Recently, a friend of mine, knowing that my husband and I are avid hikers, sent me a message detailing the specifics of how to distinguish between a poisonous and non-poisonous snake. One way was to examine the shape of the snake’s eyes. Round eyes identify the snake as non-poisonous while elliptical eyes identify it as poisonous. Another way to distinguish between the two was to examine the snake’s tongue. A forked tongue generally tells us that the snake is to be avoided.
With all due respect to my friend, I have my own snake identification plan. It goes like this: “Snakes are bad. Stay away!”
Seriously, like I’m ever going to get close enough to a snake to inspect its eyes or tongue. No, thank you! Likewise, there’s no way I could ever get my dogs to understand the difference, so I’ve trained them that if the creature in question wriggles and slithers on the ground, they need to stay back. Warn us of the danger, please, but don’t get too close. Whether the beast is poisonous or not, I’d rather we all just steer clear. It’s safer that way.
Now, if only we could adopt that same attitude when it comes to sin. What is it about wrongdoing that is so appealing and alluring? We know it’s dangerous. We know that if we play with fire, we will eventually get burned. Yet, we find ourselves getting closer and closer. Just a taste, right? Funny, that’s exactly what Eve said right before she bit into the forbidden fruit. Haven’t we learned from that example alone that sin never stops at “one bite”? It would seem not.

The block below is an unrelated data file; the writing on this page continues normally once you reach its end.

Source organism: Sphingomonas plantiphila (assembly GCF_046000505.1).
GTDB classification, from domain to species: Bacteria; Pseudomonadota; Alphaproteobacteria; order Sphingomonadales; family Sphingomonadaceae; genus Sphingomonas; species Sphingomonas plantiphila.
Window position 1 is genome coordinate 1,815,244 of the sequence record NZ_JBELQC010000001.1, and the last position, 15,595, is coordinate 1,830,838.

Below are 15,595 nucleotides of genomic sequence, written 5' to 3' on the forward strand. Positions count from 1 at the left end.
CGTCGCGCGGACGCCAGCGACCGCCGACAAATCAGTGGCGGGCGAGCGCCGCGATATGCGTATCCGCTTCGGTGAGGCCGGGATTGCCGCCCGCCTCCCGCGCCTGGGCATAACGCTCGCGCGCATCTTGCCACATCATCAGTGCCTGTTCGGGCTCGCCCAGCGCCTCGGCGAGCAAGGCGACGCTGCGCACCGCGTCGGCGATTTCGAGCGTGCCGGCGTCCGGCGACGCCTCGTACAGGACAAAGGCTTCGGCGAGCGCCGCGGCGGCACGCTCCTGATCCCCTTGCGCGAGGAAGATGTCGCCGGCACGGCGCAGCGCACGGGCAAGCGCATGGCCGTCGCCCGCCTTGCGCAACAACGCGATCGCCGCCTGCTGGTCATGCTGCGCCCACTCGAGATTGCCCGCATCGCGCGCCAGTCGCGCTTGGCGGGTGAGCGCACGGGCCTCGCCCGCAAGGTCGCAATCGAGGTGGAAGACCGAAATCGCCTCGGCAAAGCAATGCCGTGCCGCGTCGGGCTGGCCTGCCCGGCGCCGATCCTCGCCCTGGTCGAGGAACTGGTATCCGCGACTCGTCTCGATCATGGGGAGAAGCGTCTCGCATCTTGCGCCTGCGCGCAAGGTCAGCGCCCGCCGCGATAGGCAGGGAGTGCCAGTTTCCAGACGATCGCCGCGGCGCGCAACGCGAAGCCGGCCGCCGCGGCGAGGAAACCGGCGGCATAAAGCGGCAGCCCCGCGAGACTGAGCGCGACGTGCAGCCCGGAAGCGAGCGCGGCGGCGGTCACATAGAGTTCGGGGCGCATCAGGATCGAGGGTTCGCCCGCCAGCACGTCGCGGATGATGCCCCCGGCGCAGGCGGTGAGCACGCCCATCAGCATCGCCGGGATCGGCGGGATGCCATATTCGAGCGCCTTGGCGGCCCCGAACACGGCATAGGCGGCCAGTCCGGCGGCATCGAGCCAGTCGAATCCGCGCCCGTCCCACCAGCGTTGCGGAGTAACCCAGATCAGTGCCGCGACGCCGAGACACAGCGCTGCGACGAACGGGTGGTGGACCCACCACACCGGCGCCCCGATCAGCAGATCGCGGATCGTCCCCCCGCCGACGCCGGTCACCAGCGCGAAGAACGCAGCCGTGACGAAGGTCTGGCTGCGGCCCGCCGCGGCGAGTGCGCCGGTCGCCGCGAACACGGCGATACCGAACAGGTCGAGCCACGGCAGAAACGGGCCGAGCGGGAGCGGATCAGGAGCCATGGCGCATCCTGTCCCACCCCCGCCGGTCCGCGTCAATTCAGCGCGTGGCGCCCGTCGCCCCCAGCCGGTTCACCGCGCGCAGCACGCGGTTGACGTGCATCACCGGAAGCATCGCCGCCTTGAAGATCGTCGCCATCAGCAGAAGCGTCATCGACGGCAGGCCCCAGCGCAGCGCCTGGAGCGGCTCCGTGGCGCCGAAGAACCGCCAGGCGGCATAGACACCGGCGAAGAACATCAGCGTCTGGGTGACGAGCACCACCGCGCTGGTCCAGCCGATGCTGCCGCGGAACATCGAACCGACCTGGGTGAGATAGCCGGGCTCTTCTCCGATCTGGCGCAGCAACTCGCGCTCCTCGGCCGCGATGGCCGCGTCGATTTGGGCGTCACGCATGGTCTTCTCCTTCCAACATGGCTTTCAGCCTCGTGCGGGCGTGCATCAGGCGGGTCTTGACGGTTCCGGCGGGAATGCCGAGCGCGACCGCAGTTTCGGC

The apostle Paul evidently fought the very same battle. He knew the difference between right and wrong. There was no doubt in his mind about the poisonous grip of sin. Yet, he still struggled with its enticements. Take a look: For I know that in me (that is, in my flesh,) dwelleth no good thing: for to will is present with me; but how to perform that which is good I find not. For the good that I would I do not: but the evil which I would not, that I do. Now if I do that I would not, it is no more I that do it, but sin that dwelleth in me (Romans 7:18-20).
Sound familiar? I do the things I don’t want to do and fail to do the things I want to. I don’t mean to flirt with sin. I don’t intend to fall into its grasp. Yet, I do because I fail to heed my own advice: Don’t get too close.
Let’s face it, there are certain places or people that bring out the worst in us. We know this, so in order to put an end to our sin, we need to avoid those places and those people. We need to get out of the way so when sin lashes out, it finds nothing to grab ahold of. We must identify our weak areas and make every effort to conquer those areas by whatever means necessary. No, it won’t be easy, but the alternative is simply unacceptable.
Identifying harmful snakes is a chore I’d rather not take on. Fortunately, identifying harmful sin is pretty easy. All sin is poisonous to our souls. It should be avoided at all costs. No matter how good it feels or how pleasant it may seem at the time, I urge you to keep your distance. It never pays to get too close to sin.
Are you struggling with a particular area of sin today? Is there some way we can help you in your battle?